I've just been browing a new report A new report tiled "Technology-Enabled Personalized Learning: Findings and Recommendations to Accelerate Implementation," from the US. The report is based on the recommendations and observations of over 100 educators who gathered last year for the TEPL summit at North Carolina State University's Friday Institute for Educational Innovation. It summarises advice and insight on how to use technology to facilitate personalized learning, and seeks to help users work towards goals based around: data, content and curriculum, technology architecture, research and development, and human capacity. It's always interesting to read this sort of document, particularly as it has been developed … Continue reading Tech-enabled personalised learning
A colleague, Dr Paul Lowe, sent me a link this evening to this intriguing project called "Pocketlab" Before he left NZ to take a job in Abu Dhabi, Paul was a leading science teacher here in NZ, and I remember well his experiments with using geo-location technology to monitor the downward movement of a parachutist, measring acceleration, velocity, and the size of the arcs through which the parachutist moved as he descended. All of this intrigued me – physics in the real world instead of the traditional trolley on rails in a lab – and measured through the imaginative use … Continue reading Pocketlab
The topic of BYOD continues to be a hot topic in schools, with many schools I visit looking at investing in wireless technologies to support students (and staff) bringing their own device to school. While there appears to be agreement that the notion of BYOD is something to be pursued, there isn't a shared understanding of what that might mean in a school context. For instance, in one school I visited there was a tension between the view of students who wanted to be able to use whatever device they had in their pocket, and the view of teachers who … Continue reading Thinking about BYOD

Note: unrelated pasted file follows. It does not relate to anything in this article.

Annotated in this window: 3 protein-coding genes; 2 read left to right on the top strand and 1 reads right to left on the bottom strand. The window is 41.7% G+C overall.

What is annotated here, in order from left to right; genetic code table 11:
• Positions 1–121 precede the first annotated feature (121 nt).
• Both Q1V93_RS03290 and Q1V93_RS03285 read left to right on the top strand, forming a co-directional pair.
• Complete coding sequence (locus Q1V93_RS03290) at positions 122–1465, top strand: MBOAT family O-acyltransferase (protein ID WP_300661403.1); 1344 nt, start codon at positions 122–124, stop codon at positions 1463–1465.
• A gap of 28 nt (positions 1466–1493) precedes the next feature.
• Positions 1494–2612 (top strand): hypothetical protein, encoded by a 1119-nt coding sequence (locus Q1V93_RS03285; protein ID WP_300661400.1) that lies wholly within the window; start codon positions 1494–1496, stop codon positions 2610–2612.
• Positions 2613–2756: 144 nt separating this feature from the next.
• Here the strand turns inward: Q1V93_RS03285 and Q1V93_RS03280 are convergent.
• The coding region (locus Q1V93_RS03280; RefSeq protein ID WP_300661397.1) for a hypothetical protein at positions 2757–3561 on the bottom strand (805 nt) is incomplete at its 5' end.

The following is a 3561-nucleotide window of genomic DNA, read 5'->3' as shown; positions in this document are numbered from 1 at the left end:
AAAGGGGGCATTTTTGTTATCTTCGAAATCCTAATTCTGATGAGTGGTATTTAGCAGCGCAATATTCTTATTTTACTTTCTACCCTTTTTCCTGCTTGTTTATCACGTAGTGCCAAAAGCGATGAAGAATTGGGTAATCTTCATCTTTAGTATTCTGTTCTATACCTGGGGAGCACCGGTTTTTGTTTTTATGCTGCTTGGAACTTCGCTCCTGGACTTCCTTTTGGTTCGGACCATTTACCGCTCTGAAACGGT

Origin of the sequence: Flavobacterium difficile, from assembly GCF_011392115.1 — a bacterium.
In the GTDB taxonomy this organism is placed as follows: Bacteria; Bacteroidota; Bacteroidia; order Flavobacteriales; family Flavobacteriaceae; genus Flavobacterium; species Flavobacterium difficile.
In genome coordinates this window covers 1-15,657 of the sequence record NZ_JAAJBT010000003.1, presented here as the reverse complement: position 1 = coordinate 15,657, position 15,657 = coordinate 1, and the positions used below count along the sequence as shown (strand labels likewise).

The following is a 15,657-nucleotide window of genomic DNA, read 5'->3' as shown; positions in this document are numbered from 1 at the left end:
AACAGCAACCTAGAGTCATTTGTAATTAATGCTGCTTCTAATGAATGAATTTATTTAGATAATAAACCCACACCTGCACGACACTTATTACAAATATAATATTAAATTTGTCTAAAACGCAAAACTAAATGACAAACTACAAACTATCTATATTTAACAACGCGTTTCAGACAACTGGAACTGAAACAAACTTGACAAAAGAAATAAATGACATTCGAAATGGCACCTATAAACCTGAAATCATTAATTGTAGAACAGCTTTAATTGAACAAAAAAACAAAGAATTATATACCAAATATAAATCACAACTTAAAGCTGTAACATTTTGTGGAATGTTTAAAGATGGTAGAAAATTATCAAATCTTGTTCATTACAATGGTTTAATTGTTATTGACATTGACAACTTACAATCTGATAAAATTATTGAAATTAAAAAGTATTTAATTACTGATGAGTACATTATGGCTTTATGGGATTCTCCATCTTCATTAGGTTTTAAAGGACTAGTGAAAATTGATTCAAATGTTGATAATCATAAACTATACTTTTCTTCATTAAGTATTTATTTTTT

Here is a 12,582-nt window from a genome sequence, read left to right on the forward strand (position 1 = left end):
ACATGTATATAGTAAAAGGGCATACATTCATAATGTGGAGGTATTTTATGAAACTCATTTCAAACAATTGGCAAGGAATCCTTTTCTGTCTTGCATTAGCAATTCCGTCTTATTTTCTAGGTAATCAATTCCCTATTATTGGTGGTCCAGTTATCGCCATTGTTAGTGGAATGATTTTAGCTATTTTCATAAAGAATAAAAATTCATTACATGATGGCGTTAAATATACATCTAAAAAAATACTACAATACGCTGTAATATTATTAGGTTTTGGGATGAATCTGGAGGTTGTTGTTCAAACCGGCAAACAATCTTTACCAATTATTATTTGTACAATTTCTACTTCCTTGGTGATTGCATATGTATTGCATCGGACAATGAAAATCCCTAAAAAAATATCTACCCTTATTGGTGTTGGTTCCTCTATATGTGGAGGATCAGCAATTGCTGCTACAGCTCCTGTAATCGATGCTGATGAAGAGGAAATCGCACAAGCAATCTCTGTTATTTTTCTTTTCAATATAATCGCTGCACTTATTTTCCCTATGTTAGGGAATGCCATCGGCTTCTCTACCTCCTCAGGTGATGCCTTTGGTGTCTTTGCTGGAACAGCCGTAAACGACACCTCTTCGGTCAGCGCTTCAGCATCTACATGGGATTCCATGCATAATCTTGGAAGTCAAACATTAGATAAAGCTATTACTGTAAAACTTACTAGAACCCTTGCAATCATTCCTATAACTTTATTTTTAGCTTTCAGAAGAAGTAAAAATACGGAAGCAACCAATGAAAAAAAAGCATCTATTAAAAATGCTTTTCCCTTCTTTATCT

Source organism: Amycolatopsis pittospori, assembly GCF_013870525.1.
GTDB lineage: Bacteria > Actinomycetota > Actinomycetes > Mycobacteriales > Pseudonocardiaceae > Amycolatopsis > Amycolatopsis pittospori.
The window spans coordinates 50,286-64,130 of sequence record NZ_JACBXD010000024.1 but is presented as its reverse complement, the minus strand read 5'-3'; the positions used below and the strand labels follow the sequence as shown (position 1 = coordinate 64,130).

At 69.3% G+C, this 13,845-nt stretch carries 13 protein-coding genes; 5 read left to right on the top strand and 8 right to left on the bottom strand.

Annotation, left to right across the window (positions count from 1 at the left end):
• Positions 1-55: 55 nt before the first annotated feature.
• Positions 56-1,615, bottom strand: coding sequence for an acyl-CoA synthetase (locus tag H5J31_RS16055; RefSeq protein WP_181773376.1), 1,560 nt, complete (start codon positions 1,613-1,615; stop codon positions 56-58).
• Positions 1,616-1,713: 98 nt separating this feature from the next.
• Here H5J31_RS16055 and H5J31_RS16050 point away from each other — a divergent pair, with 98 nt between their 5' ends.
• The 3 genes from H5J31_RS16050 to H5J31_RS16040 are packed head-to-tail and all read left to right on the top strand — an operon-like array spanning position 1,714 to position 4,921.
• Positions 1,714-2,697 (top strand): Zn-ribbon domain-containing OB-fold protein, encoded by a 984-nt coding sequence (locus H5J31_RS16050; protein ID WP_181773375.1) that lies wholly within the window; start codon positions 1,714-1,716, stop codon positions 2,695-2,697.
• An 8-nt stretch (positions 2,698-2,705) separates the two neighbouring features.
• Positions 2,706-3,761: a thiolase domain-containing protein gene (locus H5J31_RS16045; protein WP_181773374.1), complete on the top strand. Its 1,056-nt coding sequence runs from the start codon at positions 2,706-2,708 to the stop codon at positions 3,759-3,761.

A video report from the IFA consumer electronics show in Berlin (featured in the NZ Herald today) confirms what we've all suspected – tablet technology is taking over. From the perspective of education, this heralds new challenges and new opportunities for those seeking to integrate ICTs into life at school. Firstly there's the whole issue of shifting thinking from the use of the keyboard to touch as a primary way of interacting with the device. Secondly there's the big issue of 'who owns the device'?, with increasing numbers of schools moving towards a BYOD policy. Certainly, the combination of (a) … Continue reading The ubiquitous age is upon us.
I spent two days last week in a school in South Canterbury, reviewing their ICT strategy and implementation. Unsurprisingly the matter of mobile devices was raised by both staff and students, including questions and concerns about ownership, cost, equity, access, safety etc – all really useful and professional discussions from a group of people genuinely looking to find a way forward in this regard. Their discussion reflects what I find is top of mind in pretty much every school I visit, and highlights the need for some strategic thinking and policy development within schools (and nationally) to address these … Continue reading Policy guidelines for mobile learning